Street Address
221 Stratton Road (RT 16)
Rangeley, ME 04970
Mailing Address
PO Box 154
Rangeley, ME 04970
phone: 207-864-3939
e-mail: rlrlm.rangeley@gmail.com
web: www.rlrlm.org
Hours
Mid-June to Labor Day
Daily10 AM - 5 PM
Labor Day to mid-October
Daily10 AM - 4 PM
Admissions
Suggested donation of $3.00 per person OR $5.00 per family
Free. Donations Accepted.
Services
Gift Shop
Online Gift Shop
Special Event Rental
Group Tours
Staff
Ronald Haines, President
phone: 207-864-3939
Margaret (Peggy) Yocom, Curator
June Aleck, Secretary
phone: 207-864-3939

Description

The complex of 7 buildings is situated on 72 acres of land at the east end of Haley Pond with Rangeley Village at the west end. Canoe/kayak access from the pond via a short trail to the festival grounds. The museum is located one mile outside of Rangeley, on Route 16, heading towards Stratton.

The main building displays some very unique knife carvings, chain saw carvings and other works, such as models, in wood. The chainsaw collection is large and covers the entire history of that type of saw. A small but important section of the museum is set up so young children can play with toy logging trucks and equipment. Our largest display is of a Bateau boat, that was used in the days of our pulp river drives.

What most people find the most outstanding in the museum is the 19 large paintings by Alden Grant depicting the complete process of logging in the area from stump to mill in 1915 to 1928. Those valuable paintings recently have been digitized so they can be reproduced for public purchase. All 19 paintings are available in the original full size, prints and greeting cards.

Our outside pole shed storage display area is filled with unique equipment of by-gone operations. A snubbing machine, a wood stove, swing table saw, driven by a Model A Ford engine, a left hand Lane saw mill, and probably the largest and most interesting would be the Muscle #3 which is the forerunner to the modern skidder.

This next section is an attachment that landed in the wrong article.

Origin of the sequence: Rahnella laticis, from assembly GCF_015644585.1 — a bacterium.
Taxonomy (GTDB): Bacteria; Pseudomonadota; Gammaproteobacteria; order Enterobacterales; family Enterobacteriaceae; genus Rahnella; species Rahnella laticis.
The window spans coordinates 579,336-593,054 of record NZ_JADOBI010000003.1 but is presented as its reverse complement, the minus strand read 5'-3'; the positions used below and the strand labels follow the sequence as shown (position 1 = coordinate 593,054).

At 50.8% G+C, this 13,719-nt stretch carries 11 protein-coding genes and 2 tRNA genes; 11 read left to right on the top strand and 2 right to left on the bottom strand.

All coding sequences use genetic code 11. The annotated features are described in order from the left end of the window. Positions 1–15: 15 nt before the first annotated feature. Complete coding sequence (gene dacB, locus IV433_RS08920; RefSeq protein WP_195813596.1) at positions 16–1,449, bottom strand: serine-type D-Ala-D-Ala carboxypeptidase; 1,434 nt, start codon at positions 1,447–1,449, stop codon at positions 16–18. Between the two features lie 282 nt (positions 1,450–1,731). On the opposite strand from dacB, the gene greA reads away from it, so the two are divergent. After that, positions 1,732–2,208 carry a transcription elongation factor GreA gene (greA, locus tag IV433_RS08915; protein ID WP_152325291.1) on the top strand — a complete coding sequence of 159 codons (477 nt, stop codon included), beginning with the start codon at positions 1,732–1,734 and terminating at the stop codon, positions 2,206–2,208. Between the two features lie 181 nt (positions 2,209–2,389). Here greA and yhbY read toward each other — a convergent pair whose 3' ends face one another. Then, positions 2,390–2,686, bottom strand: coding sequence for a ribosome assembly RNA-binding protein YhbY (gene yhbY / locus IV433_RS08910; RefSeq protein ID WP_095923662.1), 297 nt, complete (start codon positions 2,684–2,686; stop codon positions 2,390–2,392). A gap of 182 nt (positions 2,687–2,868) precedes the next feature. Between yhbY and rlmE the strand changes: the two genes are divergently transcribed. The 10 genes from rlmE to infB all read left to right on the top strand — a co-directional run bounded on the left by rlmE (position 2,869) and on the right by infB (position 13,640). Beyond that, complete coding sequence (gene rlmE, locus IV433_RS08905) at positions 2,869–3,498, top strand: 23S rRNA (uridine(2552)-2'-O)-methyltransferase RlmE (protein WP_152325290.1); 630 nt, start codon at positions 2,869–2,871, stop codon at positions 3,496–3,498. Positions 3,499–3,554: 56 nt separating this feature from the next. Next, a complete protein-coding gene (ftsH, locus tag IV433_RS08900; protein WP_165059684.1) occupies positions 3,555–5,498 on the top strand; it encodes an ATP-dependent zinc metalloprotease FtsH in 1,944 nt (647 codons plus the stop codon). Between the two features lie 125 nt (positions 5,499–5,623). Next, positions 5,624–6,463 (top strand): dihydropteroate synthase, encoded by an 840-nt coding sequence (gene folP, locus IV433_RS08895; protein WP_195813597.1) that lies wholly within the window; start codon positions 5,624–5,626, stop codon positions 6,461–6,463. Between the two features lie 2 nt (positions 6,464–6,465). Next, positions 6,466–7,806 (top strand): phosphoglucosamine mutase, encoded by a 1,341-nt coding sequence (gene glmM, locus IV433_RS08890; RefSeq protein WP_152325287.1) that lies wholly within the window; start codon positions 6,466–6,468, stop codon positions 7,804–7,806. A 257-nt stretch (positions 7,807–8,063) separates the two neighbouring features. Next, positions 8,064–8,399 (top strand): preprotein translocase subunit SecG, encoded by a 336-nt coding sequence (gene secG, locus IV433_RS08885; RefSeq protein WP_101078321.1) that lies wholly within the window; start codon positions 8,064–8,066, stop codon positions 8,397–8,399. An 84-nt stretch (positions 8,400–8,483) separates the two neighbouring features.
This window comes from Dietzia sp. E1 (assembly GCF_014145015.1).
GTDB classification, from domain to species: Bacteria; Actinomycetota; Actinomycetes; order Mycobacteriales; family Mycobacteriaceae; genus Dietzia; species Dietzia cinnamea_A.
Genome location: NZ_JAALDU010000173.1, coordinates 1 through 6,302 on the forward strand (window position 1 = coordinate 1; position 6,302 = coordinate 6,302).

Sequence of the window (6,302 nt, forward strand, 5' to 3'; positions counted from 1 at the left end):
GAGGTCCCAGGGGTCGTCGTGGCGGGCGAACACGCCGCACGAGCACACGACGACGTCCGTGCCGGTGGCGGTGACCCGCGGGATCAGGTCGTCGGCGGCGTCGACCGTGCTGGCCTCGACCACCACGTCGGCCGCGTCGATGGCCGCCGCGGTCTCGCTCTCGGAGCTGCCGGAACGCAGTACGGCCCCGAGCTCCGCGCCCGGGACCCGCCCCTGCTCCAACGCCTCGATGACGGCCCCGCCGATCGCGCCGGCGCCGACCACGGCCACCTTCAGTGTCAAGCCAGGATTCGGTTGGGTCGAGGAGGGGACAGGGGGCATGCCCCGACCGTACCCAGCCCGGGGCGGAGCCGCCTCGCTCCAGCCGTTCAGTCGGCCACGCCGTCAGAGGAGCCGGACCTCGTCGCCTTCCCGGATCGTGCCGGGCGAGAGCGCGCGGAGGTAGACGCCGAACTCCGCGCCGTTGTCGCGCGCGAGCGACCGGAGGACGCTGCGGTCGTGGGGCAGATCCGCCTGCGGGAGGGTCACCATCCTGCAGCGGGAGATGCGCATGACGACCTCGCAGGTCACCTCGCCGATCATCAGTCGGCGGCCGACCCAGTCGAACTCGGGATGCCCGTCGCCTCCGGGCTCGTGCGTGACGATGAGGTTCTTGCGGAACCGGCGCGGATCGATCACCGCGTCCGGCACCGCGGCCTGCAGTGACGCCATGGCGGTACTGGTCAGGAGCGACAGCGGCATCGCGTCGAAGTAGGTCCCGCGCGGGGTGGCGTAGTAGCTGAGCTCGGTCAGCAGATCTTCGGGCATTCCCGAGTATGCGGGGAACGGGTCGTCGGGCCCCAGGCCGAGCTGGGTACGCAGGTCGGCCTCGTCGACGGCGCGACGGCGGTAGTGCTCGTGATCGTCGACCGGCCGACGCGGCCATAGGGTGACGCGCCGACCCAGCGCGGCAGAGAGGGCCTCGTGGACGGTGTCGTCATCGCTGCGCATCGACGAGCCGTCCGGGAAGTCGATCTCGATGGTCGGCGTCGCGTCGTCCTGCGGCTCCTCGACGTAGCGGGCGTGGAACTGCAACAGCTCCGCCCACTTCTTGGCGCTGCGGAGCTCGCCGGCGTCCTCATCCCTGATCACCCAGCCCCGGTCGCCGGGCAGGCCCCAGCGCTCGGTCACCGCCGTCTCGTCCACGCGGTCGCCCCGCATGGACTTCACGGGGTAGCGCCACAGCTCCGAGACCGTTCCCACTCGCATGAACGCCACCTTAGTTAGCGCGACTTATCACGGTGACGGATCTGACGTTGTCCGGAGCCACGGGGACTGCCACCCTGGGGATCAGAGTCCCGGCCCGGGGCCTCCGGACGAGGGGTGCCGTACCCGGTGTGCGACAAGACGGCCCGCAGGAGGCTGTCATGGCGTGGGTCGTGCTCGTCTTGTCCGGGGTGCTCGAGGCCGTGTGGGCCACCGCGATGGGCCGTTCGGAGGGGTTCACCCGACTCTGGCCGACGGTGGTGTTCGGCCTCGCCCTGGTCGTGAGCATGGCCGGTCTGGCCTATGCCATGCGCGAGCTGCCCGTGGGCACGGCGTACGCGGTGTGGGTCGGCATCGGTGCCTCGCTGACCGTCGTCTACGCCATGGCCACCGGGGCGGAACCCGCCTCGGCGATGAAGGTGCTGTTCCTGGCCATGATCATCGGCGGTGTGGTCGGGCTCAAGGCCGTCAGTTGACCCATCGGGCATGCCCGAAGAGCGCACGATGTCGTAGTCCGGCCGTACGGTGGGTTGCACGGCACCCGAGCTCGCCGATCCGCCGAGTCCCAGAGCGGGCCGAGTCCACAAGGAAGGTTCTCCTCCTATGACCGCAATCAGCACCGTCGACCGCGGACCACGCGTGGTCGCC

We have a 100' covered Pavilion filled with picnic tables with three outdoor buildings supporting food storage, prep and serving. Large field area and with seating it is ideal for our logging contest. Our annual festival is always held on the last full week end in July which is a fun-filled two day event. Contests, programs, events, music, and a special noon "full meal" of bean hole beans (buried in the ground for 18 hours) Bakewell Cream biscuits and much more. The 72 acres have trails leading down to Haley Pond with access to water front; picnic tables are set for use. We continue to network with area schools to promote knowledge of Maine's most useful crop... trees. Our list of events can be found at our website, www.rlrlm.org and from there, check out our Facebook page where you'll find a multitude of photos of all of our events, happenings.

Mission

To preserve the rich cultural heritage of logging in the Rangeley Lakes Region so that it may be shared with generations to come; to educate about the contributions of logging, logging families, and the logging industry; to instill appreciation for the natural resources of the western Maine forest; and to inspire visitors to support this cultural preservation and encourage others to join in the effort.

History

Centrally located between the headwaters of both the Androscoggin and Kennebec Rivers, Rangeley has long been one of Maine's logging centers. Native Americans used the forest of spruce, balsam fir, beech, birch, and poplar for their homes, canoes, foods, and medicines.

Timber rights attracted the first white settlers to the area in 1794, and 1833 saw the beginning of the first woods industry shingle mill. Several decades later, booms of logs and, later, pulp were towed across Rangeley's lakes and driven down her rivers.

Rangeley's forests were home to some of the last stands of virgin spruce. This rich heritage, combined with active logging operations, makes Rangeley an ideal location for a museum dedicated to western Maine's timber heritage.

Artifacts Collections

Many historical logging artifacts, both indoor and outdoor.

Educational Programs

book lectures, integrated school children programs, historic discussions, bus and large group tours (please call ahead), educational festivals, etc.

Facilities

Indoor area

Comfortably accommodates 50 people for lectures, book signings, meetings, etc.

Outdoor fairground area

Can easily hold 100 (plus) vendors for festivals.

Covered 100' pavilion with picnic tables, 3 usable shacks w/electric, stove, fridge amenities, sound stage w/electricity, wooden benches for seating & viewing performances, competitions, etc.

Children's outdoor play area - think Birthday Party

camping available for hikers and the Northern Forest Canoe Trail connection

Performance Areas

Library

Access: General Public, Students, Scholars, Members

Appointment required: No

ADA

4 handicap parking spaces leading to a covered front, side ramp into the front of the museum

Wheelchair Accessible

Parking

Restrooms

Services

Gift Shop

Online Gift Shop

Special Event Rental

Group Tours